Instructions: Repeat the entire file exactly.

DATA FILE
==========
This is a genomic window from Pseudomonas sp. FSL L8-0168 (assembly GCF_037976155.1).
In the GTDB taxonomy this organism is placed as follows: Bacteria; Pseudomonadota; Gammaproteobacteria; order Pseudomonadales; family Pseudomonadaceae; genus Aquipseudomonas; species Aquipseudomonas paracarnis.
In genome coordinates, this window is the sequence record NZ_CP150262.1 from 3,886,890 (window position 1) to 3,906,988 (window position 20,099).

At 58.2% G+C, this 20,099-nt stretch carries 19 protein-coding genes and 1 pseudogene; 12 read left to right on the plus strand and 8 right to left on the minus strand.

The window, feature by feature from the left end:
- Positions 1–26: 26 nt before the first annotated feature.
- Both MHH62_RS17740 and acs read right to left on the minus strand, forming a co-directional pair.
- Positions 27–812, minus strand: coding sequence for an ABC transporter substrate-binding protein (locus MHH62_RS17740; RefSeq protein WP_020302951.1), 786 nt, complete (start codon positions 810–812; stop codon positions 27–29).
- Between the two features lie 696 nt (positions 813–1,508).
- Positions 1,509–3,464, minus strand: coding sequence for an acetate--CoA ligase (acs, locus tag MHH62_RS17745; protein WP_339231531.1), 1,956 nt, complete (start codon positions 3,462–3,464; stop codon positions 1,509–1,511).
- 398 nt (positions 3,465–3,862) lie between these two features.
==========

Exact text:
This is a genomic window from Pseudomonas sp. FSL L8-0168 (assembly GCF_037976155.1).
In the GTDB taxonomy this organism is placed as follows: Bacteria; Pseudomonadota; Gammaproteobacteria; order Pseudomonadales; family Pseudomonadaceae; genus Aquipseudomonas; species Aquipseudomonas paracarnis.
In genome coordinates, this window is the sequence record NZ_CP150262.1 from 3,886,890 (window position 1) to 3,906,988 (window position 20,099).

At 58.2% G+C, this 20,099-nt stretch carries 19 protein-coding genes and 1 pseudogene; 12 read left to right on the plus strand and 8 right to left on the minus strand.

The window, feature by feature from the left end:
- Positions 1–26: 26 nt before the first annotated feature.
- Both MHH62_RS17740 and acs read right to left on the minus strand, forming a co-directional pair.
- Positions 27–812, minus strand: coding sequence for an ABC transporter substrate-binding protein (locus MHH62_RS17740; RefSeq protein WP_020302951.1), 786 nt, complete (start codon positions 810–812; stop codon positions 27–29).
- Between the two features lie 696 nt (positions 813–1,508).
- Positions 1,509–3,464, minus strand: coding sequence for an acetate--CoA ligase (acs, locus tag MHH62_RS17745; protein WP_339231531.1), 1,956 nt, complete (start codon positions 3,462–3,464; stop codon positions 1,509–1,511).
- 398 nt (positions 3,465–3,862) lie between these two features.